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Scoring

3.3.3.3-4.3.3.1-timp.perc(3)-harp-strings(14.12.11.8.7)

Abbreviations (PDF)

Territory
This work is available from Boosey & Hawkes for the world.

World Premiere
6/20/2014
National Concert Hall, Dublin
James Galway, flute / RTÉ National Symphony Orchestra / Gavan Maloney
Composer's Notes

_Certain mysteries are relayed to me
Through the dark network of my mother’s body
While she sits sewing the white shrouds
Of my apotheosis.

From An Unborn Child by Derek Mahon (New Collected Poems, The Gallery Press, 2011)

When James Galway and I first spoke of working together towards the birth of a new flute concerto, we wanted to link our two native cities. Belfast and Limerick are renowned respectively for their linen and lace and it was a beautiful imagine in "An Unborn Child" by the Belfast poet Derek Mahon which lubricated my imagination. I pictured the mother of the child in the poem fingering the filigree of Limerick Lace and grasping the supple strength of Belfast Linen. Somehow this image, and the anticipatory life of the womb, became the affirmative force which inspired this piece.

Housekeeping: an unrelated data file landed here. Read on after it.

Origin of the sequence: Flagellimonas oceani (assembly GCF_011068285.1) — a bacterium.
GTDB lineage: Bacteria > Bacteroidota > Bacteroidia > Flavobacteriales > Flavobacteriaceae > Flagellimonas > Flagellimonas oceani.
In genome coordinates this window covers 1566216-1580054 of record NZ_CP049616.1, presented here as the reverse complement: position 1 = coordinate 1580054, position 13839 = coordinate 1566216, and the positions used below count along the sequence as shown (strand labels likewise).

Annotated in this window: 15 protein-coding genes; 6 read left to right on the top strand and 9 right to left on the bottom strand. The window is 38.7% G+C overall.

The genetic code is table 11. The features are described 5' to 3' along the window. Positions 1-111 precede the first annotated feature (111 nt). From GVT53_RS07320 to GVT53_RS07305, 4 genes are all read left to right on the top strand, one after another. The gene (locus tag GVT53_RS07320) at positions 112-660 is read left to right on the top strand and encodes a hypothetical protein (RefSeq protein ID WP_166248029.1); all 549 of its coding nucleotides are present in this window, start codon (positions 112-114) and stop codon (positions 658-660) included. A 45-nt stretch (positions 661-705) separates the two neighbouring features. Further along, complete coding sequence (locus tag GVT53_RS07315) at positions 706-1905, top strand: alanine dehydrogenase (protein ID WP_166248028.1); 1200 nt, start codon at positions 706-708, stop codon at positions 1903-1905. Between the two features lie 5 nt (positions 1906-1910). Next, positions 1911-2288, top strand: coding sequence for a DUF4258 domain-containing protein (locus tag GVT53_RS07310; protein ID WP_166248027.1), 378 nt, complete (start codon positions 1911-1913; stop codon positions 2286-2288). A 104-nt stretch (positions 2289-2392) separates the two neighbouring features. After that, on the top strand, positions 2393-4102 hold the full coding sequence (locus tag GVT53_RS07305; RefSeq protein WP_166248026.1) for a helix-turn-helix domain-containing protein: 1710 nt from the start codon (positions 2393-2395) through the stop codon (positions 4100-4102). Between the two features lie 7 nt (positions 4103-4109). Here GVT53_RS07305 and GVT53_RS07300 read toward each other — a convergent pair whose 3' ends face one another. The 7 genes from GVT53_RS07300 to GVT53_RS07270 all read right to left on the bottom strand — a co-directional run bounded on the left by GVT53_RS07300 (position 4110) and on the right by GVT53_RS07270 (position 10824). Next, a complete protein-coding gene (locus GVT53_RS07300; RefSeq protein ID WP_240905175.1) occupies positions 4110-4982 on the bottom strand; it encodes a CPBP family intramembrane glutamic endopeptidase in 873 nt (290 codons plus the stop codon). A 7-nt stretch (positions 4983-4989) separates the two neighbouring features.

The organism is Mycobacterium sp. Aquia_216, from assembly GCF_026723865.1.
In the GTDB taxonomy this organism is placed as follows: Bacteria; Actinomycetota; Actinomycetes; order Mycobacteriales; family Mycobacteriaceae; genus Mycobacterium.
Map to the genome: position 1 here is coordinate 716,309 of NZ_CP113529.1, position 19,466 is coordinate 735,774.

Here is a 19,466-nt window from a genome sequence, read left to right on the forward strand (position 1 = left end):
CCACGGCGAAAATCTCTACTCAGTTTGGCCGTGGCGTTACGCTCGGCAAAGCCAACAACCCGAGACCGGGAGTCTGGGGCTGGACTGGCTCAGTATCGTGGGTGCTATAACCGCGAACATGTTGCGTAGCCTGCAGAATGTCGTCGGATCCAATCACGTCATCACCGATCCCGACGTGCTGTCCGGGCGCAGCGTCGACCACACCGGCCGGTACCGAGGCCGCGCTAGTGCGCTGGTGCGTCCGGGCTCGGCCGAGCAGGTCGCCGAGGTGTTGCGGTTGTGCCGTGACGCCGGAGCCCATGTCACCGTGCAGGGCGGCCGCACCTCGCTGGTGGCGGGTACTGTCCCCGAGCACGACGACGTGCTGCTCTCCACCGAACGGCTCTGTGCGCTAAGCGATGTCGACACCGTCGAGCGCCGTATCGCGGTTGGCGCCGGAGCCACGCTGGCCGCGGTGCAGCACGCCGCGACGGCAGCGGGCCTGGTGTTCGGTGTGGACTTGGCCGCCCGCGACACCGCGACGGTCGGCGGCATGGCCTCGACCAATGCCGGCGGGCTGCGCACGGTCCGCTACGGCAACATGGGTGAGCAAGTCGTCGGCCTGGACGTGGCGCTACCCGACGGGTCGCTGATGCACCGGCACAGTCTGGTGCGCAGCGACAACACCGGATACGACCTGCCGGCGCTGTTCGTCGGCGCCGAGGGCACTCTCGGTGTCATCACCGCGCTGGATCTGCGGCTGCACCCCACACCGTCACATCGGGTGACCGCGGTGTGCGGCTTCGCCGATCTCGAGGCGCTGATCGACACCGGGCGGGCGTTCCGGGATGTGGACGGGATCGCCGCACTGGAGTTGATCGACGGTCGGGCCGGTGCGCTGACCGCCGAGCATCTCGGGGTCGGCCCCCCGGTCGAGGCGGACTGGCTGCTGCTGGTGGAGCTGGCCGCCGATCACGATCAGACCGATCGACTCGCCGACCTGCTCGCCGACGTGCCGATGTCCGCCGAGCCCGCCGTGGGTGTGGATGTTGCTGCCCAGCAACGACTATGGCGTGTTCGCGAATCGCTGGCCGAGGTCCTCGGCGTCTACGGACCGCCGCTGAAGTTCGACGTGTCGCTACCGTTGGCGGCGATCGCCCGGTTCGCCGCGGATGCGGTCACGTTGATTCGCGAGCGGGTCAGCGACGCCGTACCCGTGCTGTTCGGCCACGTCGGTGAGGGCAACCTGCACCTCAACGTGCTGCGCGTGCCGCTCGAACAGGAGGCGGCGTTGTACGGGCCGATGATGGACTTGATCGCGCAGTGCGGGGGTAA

While writing Linen and Lace, I was constantly conscious of that powerful human force that drives the cities of Belfast and Limerick – the working men and women. Both movements begin with quotes from two melodies associated with the cities – "My Lagan Love" for Belfast and "There is an Isle" for Limerick. The Belfast section comprises four parts – a sprightly march, a harp and flute duet (the harp being very much part of Belfast’s musical tradition), a fractured and energetic depiction of the industrial life of the city, and finally a lyrical and sombre reflection on Cave Hill.

The Limerick section begins with a evocation of trotting horses (so much part of life – even today), moves into the Lace section, where flute and orchestra weave in filigree around each other. Then a fanfare with the brass introduces a piece celebrating the nobility of Limerick’s working people which begins with the flute and is taken up by the orchestra in a rousing anthem which incidentally also incorporates the church bells so often heard in the city.

Finally we move back to the streets of both Belfast and Limerick with the march and the trotting themes, ending in a solo flute cadenza.

(c) Bill Whelan


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